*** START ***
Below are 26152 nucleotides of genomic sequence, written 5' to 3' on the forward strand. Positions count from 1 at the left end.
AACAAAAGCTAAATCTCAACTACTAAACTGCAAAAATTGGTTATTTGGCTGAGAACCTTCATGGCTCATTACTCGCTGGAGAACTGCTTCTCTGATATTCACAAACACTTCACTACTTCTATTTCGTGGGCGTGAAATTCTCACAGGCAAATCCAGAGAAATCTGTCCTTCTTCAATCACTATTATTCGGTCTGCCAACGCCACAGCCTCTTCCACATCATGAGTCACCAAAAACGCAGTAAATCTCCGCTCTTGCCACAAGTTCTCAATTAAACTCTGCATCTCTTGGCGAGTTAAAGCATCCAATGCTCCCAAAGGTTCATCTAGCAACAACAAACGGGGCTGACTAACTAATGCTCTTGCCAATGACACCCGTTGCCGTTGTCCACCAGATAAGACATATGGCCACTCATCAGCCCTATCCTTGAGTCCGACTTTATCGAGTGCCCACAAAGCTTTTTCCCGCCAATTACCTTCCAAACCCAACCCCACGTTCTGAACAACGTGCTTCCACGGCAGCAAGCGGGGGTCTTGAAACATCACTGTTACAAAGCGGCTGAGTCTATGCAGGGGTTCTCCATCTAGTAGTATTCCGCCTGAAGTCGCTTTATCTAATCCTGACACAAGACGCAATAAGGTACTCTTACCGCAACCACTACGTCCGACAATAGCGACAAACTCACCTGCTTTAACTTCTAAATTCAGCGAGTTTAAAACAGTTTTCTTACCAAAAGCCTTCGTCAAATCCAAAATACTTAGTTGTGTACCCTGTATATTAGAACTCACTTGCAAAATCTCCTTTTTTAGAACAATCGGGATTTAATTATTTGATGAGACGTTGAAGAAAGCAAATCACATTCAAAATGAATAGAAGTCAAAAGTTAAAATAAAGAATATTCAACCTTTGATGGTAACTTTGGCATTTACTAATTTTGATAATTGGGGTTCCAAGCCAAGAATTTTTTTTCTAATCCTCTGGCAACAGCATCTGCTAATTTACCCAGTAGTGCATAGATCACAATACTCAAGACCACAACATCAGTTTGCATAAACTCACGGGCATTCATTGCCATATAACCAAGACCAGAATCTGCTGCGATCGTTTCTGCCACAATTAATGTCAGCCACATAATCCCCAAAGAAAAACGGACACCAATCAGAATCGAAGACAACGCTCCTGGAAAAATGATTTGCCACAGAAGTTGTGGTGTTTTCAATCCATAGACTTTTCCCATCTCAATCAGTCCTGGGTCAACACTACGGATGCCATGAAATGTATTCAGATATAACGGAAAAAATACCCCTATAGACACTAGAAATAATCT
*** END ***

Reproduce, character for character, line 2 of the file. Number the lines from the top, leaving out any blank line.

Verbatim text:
AACAAAAGCTAAATCTCAACTACTAAACTGCAAAAATTGGTTATTTGGCTGAGAACCTTCATGGCTCATTACTCGCTGGAGAACTGCTTCTCTGATATTCACAAACACTTCACTACTTCTATTTCGTGGGCGTGAAATTCTCACAGGCAAATCCAGAGAAATCTGTCCTTCTTCAATCACTATTATTCGGTCTGCCAACGCCACAGCCTCTTCCACATCATGAGTCACCAAAAACGCAGTAAATCTCCGCTCTTGCCACAAGTTCTCAATTAAACTCTGCATCTCTTGGCGAGTTAAAGCATCCAATGCTCCCAAAGGTTCATCTAGCAACAACAAACGGGGCTGACTAACTAATGCTCTTGCCAATGACACCCGTTGCCGTTGTCCACCAGATAAGACATATGGCCACTCATCAGCCCTATCCTTGAGTCCGACTTTATCGAGTGCCCACAAAGCTTTTTCCCGCCAATTACCTTCCAAACCCAACCCCACGTTCTGAACAACGTGCTTCCACGGCAGCAAGCGGGGGTCTTGAAACATCACTGTTACAAAGCGGCTGAGTCTATGCAGGGGTTCTCCATCTAGTAGTATTCCGCCTGAAGTCGCTTTATCTAATCCTGACACAAGACGCAATAAGGTACTCTTACCGCAACCACTACGTCCGACAATAGCGACAAACTCACCTGCTTTAACTTCTAAATTCAGCGAGTTTAAAACAGTTTTCTTACCAAAAGCCTTCGTCAAATCCAAAATACTTAGTTGTGTACCCTGTATATTAGAACTCACTTGCAAAATCTCCTTTTTTAGAACAATCGGGATTTAATTATTTGATGAGACGTTGAAGAAAGCAAATCACATTCAAAATGAATAGAAGTCAAAAGTTAAAATAAAGAATATTCAACCTTTGATGGTAACTTTGGCATTTACTAATTTTGATAATTGGGGTTCCAAGCCAAGAATTTTTTTTCTAATCCTCTGGCAACAGCATCTGCTAATTTACCCAGTAGTGCATAGATCACAATACTCAAGACCACAACATCAGTTTGCATAAACTCACGGGCATTCATTGCCATATAACCAAGACCAGAATCTGCTGCGATCGTTTCTGCCACAATTAATGTCAGCCACATAATCCCCAAAGAAAAACGGACACCAATCAGAATCGAAGACAACGCTCCTGGAAAAATGATTTGCCACAGAAGTTGTGGTGTTTTCAATCCATAGACTTTTCCCATCTCAATCAGTCCTGGGTCAACACTACGGATGCCATGAAATGTATTCAGATATAACGGAAAAAATACCCCTATAGACACTAGAAATAATCT